‘Because it has been the stumblingblock of their iniquity.’ And all this will be because it was their silver and gold that helped to lead them astray, either through greed or idolatry. It was that which had caused them to stumble.
“As for the beauty of his ornament, he set it in majesty. But they made the images of their abominations, and their detestable things in it. Therefore have I made it to them as an unclean thing. And I will give it into the hands of the strangers for a prey, and to the wicked of the earth for a spoil, and they will profane it. My face also will I turn from them, and they will profane my secret place, and robbers will enter it and profane it.”
There are two ways of seeing this passage. One is to translate as above and see ‘the beauty of His ornament, set in majesty’, as the Temple or the Holy City (see Isaiah 52:1), and ‘My secret (or hidden) place’ as the inner room, the Holiest of All, where none may enter except in thought. The former were often thought of in terms of beauty. We can compare ‘our holy and our beautiful house’ (Isaiah 64:11; compare Haggai 2:3), ‘beautiful for situation, the joy of the whole earth, is Mount Zion’ (Psalms 48:2; compare Lamentations 2:15) and ‘Out of Zion, the perfection of beauty, God has shone’ (Psalms 50:2). For the latter compare ‘the secret place of the Most High’ (Psalms 91:1) where the thought may well be of one who meditated on God on His throne above the Ark of the covenant in the Holiest of All, and thus ‘dwelt there’. See also Psalms 27:5, “For in the day of trouble He will keep me secretly in His pavilion, in the covert of His tabernacle will He hide me.’
We are told later of the detestable and abominable things that they set up or did in the Temple (Ezekiel 8:5-10; Ezekiel 8:14; Ezekiel 8:16). Thus God would be saying that His Temple (or His Holy City) was now an unclean thing. That is why He would give it into the hands of aliens as a prey, and to the wicked of the earth for a spoil for them to profane it, and His secret place too would be profaned and He would allow robbers to enter it and steal all that was there (see 2 Chronicles 36:18). This was the explanation of why He would not protect it. But later, in the restoration, He would call on it to again put on its beautiful garments (Isaiah 52:1).
Alternately we may translate as RSV, ‘their beautiful ornament they used for vainglory, and they made their abominable images and their detestable things of it, therefore will I make it an unclean thing to them. And I will give it into the hands of foreigners for a prey, and to the wicked of the earth for a spoil, and they will profane it. I will turn my face from them, that they may profane my precious place. Robbers will enter and profane it, and make a desolation.’ This was the way that the LXX translators saw it, ‘As for their choice ornaments, they employed them for pride, and they made of them images of their abominations: therefore have I made them uncleanness to them.’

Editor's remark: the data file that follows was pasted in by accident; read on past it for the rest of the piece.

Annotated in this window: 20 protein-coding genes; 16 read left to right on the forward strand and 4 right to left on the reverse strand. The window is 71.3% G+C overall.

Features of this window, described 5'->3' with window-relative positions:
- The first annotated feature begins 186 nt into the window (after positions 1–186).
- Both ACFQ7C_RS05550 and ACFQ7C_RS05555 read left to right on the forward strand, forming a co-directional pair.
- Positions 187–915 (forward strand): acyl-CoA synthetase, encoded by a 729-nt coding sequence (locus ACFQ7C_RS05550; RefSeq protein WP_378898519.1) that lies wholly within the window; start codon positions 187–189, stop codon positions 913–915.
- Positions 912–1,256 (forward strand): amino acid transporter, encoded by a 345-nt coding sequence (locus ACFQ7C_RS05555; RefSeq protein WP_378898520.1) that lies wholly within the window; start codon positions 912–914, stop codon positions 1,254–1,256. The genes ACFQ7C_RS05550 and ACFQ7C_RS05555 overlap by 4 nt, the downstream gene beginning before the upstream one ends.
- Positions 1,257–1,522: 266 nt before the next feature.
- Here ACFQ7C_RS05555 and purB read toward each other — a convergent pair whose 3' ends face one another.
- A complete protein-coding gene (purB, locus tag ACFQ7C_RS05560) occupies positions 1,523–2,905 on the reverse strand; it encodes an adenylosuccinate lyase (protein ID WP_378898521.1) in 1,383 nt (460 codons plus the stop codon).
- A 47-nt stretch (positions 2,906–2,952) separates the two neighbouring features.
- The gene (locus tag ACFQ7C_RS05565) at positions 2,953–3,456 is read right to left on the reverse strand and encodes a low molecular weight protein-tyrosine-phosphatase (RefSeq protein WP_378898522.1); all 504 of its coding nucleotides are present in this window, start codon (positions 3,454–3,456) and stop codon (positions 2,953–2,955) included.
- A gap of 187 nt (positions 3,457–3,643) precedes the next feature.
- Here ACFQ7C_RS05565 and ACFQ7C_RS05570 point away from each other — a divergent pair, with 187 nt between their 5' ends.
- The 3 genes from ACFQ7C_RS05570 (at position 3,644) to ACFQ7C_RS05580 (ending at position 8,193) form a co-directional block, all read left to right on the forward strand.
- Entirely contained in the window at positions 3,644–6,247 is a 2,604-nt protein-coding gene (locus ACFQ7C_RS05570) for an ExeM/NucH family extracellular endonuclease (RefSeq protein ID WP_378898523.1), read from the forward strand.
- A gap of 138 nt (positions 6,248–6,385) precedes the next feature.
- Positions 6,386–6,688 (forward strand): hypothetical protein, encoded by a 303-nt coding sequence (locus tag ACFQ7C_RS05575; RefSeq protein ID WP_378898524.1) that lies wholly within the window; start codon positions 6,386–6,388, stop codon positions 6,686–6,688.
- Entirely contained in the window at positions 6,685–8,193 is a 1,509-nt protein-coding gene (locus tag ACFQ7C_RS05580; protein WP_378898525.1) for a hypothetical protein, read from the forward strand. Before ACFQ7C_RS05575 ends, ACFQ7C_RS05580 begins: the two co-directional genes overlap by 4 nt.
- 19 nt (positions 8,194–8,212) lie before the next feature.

Here Ezekiel would be thinking of their taking their silver and gold (the beauty of their ornament) and using it to make idolatrous images and other paraphernalia, and that would explain why their silver and gold became unclean. Then he would be adding the thought that that too was why God allowed the profanation of the Temple, His ‘precious place’. So the thought is the same in the end, but with differing emphasis. However in our view the first translation fits more exactly the pattern of the context.
“Make the chain, for the land is full of the judgment of blood, and the city is full of violence.”
The command comes to ‘make the chain (that which binds)’. This was addressed to their captors who would use it. They would unknowingly be doing Yahweh’s will. This was probably referring to the chain used to restrain the captives as they were led off, for the next verse describes the coming of their conquerors. Because life had become violent, and men sought justice by personal revenge and murder, they could only deserve the end that is coming to them, to be enchained, to be exiled to a foreign land. They were not worthy of Jerusalem. It has become ‘a city of blood’ (Ezekiel 22:2; Ezekiel 24:6; Ezekiel 24:9).
“For this reason I will bring the worst of the heathen, and they will possess their houses. And I will also make the pride of the strong to cease, and their holy places will be profaned. Destruction comes and they will seek peace, and there will be none.”